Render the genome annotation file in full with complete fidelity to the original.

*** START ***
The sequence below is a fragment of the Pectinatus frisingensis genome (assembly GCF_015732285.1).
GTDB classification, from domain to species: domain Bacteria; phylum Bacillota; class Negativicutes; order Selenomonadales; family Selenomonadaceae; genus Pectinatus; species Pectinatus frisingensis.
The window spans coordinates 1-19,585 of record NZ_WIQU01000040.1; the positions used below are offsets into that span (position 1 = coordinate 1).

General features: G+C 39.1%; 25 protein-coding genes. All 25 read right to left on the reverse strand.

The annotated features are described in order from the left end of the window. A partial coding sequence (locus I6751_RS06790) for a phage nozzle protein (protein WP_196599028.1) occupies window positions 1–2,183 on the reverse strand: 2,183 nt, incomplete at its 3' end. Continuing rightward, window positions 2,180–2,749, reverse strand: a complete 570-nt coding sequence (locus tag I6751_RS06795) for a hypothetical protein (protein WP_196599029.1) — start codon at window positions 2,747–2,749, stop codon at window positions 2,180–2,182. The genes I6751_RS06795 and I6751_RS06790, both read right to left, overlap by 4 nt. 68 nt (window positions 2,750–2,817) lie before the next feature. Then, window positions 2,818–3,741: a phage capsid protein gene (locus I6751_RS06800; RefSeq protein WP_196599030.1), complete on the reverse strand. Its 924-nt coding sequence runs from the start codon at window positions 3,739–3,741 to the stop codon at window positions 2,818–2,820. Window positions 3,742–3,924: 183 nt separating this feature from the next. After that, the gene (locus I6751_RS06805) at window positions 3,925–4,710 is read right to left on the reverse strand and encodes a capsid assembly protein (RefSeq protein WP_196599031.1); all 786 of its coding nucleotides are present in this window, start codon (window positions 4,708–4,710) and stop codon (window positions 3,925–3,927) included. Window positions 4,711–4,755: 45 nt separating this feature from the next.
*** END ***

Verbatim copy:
The sequence below is a fragment of the Pectinatus frisingensis genome (assembly GCF_015732285.1).
GTDB classification, from domain to species: domain Bacteria; phylum Bacillota; class Negativicutes; order Selenomonadales; family Selenomonadaceae; genus Pectinatus; species Pectinatus frisingensis.
The window spans coordinates 1-19,585 of record NZ_WIQU01000040.1; the positions used below are offsets into that span (position 1 = coordinate 1).

General features: G+C 39.1%; 25 protein-coding genes. All 25 read right to left on the reverse strand.

The annotated features are described in order from the left end of the window. A partial coding sequence (locus I6751_RS06790) for a phage nozzle protein (protein WP_196599028.1) occupies window positions 1–2,183 on the reverse strand: 2,183 nt, incomplete at its 3' end. Continuing rightward, window positions 2,180–2,749, reverse strand: a complete 570-nt coding sequence (locus tag I6751_RS06795) for a hypothetical protein (protein WP_196599029.1) — start codon at window positions 2,747–2,749, stop codon at window positions 2,180–2,182. The genes I6751_RS06795 and I6751_RS06790, both read right to left, overlap by 4 nt. 68 nt (window positions 2,750–2,817) lie before the next feature. Then, window positions 2,818–3,741: a phage capsid protein gene (locus I6751_RS06800; RefSeq protein WP_196599030.1), complete on the reverse strand. Its 924-nt coding sequence runs from the start codon at window positions 3,739–3,741 to the stop codon at window positions 2,818–2,820. Window positions 3,742–3,924: 183 nt separating this feature from the next. After that, the gene (locus I6751_RS06805) at window positions 3,925–4,710 is read right to left on the reverse strand and encodes a capsid assembly protein (RefSeq protein WP_196599031.1); all 786 of its coding nucleotides are present in this window, start codon (window positions 4,708–4,710) and stop codon (window positions 3,925–3,927) included. Window positions 4,711–4,755: 45 nt separating this feature from the next.